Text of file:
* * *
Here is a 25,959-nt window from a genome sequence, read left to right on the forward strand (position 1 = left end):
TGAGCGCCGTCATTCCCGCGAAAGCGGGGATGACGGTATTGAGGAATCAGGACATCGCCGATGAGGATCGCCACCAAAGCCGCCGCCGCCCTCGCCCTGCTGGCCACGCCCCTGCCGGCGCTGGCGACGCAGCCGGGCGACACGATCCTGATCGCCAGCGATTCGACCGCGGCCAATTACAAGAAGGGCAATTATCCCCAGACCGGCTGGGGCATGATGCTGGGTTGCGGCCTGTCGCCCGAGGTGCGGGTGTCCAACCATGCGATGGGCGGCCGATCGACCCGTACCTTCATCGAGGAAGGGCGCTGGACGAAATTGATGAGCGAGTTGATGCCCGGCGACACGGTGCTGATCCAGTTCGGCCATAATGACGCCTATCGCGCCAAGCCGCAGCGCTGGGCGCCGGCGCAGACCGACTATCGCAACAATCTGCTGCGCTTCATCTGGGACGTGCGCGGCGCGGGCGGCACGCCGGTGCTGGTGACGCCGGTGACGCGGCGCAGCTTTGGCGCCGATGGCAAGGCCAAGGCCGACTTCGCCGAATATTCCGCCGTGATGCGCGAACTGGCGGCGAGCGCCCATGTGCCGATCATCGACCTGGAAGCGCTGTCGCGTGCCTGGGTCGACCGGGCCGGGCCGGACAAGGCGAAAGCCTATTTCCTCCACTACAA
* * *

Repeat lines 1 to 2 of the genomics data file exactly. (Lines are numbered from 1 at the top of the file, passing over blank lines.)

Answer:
Here is a 25,959-nt window from a genome sequence, read left to right on the forward strand (position 1 = left end):
TGAGCGCCGTCATTCCCGCGAAAGCGGGGATGACGGTATTGAGGAATCAGGACATCGCCGATGAGGATCGCCACCAAAGCCGCCGCCGCCCTCGCCCTGCTGGCCACGCCCCTGCCGGCGCTGGCGACGCAGCCGGGCGACACGATCCTGATCGCCAGCGATTCGACCGCGGCCAATTACAAGAAGGGCAATTATCCCCAGACCGGCTGGGGCATGATGCTGGGTTGCGGCCTGTCGCCCGAGGTGCGGGTGTCCAACCATGCGATGGGCGGCCGATCGACCCGTACCTTCATCGAGGAAGGGCGCTGGACGAAATTGATGAGCGAGTTGATGCCCGGCGACACGGTGCTGATCCAGTTCGGCCATAATGACGCCTATCGCGCCAAGCCGCAGCGCTGGGCGCCGGCGCAGACCGACTATCGCAACAATCTGCTGCGCTTCATCTGGGACGTGCGCGGCGCGGGCGGCACGCCGGTGCTGGTGACGCCGGTGACGCGGCGCAGCTTTGGCGCCGATGGCAAGGCCAAGGCCGACTTCGCCGAATATTCCGCCGTGATGCGCGAACTGGCGGCGAGCGCCCATGTGCCGATCATCGACCTGGAAGCGCTGTCGCGTGCCTGGGTCGACCGGGCCGGGCCGGACAAGGCGAAAGCCTATTTCCTCCACTACAA